Productive Partnerships for Food: Principles and Strategies
Gillespie, Ardyth H.; Gantner, Leigh A.; Craig, Susie; Dischner, Kathleen; Lansing, Darlene
This article guides Extension educators in facilitating university-community partnerships in their locality. Principles and strategies for building effective and productive university-community partnerships around food that integrate research, education, and action are discussed, drawing from three examples. Partnerships are based on the principles of building off of community assets, diverse stakeholder involvement, guidance by community interests, and integration of research with practice. The partnership strategies encourage partners to develop common goals, clarify roles and responsibilities, develop protocols, commit the necessary resources, and create a flexible and trusting atmosphere. The need to balance multiple interests in a partnership is discussed.

Research in Brief

To Bully-Proof or Not to Bully-Proof: That Is the Question
Go, Charles; Murdock, Shelley
In an effort to prevent tragic incidents like Columbine from recurring, bully-proofing programs are being implemented with the premise that bullies should be identified and an intervention program administered while victims are taught to defend themselves against bullies. However, our survey of middle school students showed that youth could be both bullies and victims at the same time and under variable conditions. The research results call into question the likelihood of success in bully-proofing programs. Instead, the results suggest that promoting positive youth development programs and creating a sense of safety in schools and neighborhoods may be more effective approaches.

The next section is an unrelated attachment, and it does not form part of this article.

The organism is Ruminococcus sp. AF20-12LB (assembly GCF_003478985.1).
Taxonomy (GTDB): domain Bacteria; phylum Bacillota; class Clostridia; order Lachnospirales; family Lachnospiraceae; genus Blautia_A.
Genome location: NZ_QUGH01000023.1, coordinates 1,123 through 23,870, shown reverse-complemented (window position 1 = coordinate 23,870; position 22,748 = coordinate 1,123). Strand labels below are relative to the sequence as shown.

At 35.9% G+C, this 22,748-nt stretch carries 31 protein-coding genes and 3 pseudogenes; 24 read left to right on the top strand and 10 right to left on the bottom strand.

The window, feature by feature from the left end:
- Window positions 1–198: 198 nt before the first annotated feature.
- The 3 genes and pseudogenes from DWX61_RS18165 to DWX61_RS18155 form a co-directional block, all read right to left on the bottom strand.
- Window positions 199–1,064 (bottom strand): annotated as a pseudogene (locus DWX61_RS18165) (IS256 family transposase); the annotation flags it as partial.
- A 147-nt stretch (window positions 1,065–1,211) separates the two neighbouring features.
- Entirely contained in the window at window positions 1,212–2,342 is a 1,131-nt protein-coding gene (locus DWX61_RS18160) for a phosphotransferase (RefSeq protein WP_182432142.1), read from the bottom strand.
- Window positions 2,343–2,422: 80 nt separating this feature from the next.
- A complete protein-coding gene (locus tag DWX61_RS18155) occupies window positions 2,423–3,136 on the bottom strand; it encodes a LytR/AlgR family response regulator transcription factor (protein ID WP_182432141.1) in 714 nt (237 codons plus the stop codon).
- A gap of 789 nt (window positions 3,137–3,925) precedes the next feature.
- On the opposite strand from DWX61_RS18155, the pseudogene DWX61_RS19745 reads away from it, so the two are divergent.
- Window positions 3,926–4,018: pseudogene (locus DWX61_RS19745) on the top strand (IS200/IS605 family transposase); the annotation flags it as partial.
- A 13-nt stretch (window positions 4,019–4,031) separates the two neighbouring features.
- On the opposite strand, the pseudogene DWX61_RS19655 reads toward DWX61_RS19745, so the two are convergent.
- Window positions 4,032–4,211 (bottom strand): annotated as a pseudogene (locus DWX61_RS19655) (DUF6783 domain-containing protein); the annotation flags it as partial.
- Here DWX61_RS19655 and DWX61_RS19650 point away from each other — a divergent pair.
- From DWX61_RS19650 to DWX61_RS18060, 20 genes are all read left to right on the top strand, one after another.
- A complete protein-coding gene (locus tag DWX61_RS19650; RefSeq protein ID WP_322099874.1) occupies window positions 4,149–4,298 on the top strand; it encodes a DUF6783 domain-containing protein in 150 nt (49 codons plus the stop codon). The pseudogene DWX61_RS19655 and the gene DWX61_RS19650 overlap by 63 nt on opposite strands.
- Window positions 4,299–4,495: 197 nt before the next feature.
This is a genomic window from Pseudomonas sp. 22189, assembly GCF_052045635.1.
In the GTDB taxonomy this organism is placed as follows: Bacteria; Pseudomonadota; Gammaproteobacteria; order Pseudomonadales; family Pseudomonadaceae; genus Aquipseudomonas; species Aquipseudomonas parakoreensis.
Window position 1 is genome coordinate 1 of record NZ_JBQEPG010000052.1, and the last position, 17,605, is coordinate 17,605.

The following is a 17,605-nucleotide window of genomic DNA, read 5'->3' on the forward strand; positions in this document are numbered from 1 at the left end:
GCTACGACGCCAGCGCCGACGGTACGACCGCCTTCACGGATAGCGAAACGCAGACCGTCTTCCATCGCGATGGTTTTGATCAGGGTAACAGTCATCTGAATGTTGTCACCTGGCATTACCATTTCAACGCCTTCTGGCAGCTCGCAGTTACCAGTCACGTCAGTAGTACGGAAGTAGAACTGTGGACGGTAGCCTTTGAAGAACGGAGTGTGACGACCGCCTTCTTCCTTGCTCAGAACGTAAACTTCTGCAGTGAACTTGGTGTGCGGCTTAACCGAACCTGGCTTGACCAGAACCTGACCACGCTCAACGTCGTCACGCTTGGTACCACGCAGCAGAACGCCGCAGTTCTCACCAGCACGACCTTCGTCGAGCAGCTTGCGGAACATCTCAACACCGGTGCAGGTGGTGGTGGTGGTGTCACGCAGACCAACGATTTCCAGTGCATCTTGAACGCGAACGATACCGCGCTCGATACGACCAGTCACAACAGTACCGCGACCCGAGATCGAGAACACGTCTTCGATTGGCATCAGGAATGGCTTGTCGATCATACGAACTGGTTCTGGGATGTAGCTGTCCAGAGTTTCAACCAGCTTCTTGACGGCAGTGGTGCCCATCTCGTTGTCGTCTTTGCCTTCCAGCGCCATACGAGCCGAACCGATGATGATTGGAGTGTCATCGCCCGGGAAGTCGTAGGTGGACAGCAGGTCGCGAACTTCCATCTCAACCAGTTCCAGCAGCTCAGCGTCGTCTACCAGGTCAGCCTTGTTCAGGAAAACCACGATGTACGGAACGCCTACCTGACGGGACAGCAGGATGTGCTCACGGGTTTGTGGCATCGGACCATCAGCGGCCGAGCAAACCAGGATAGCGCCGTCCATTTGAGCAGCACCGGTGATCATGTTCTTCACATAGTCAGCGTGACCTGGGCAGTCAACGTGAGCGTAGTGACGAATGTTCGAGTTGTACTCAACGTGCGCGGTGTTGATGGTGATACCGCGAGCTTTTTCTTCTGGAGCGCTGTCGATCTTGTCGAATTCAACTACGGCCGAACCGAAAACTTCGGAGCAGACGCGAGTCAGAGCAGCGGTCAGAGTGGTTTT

Pesticide Use Changes in New York Vegetables: 1978 to 1998
Stivers-Young, Lydia J.; Kuhar, Thomas P.; Hoffmann, Michael P.
Pesticide use patterns in 1978 and 1998 were compared for 15 vegetable crops grown in New York State. Insecticide use decreased in almost all vegetables over this period, with an overall decline of 65%. Total herbicide use declined 24%, while fungicide use increased 76%. Within crops, potatoes and onions received more than 60% of all pesticide use on vegetables. Large declines in pesticide use occurred in some crops and usually were associated with the substitution of low use-rate for high use-rate insecticides or herbicides. Strategies for future reductions in pesticide use are discussed.

An Assessment of Consumer Preferences for IPM- and Organically Grown Produce
Zehnder, Geoff; Hope, Chip; Hill, Hoke; Hoyle, Libby; Blake, James H.
Our study assessed local consumer preferences for IPM- and organically grown produce to determine if market opportunities exist for these products. The majority of those surveyed expressed concern about the health effects of pesticide residues on produce. Results also indicate that consumers would preferentially purchase IPM or organic produce if labels/information were provided at the point of sale to reflect pest management practices. Survey respondents indicated a willingness to pay more for IPM/organic produce than for conventionally grown produce, even if the IPM/organic produce had slight cosmetic blemishes.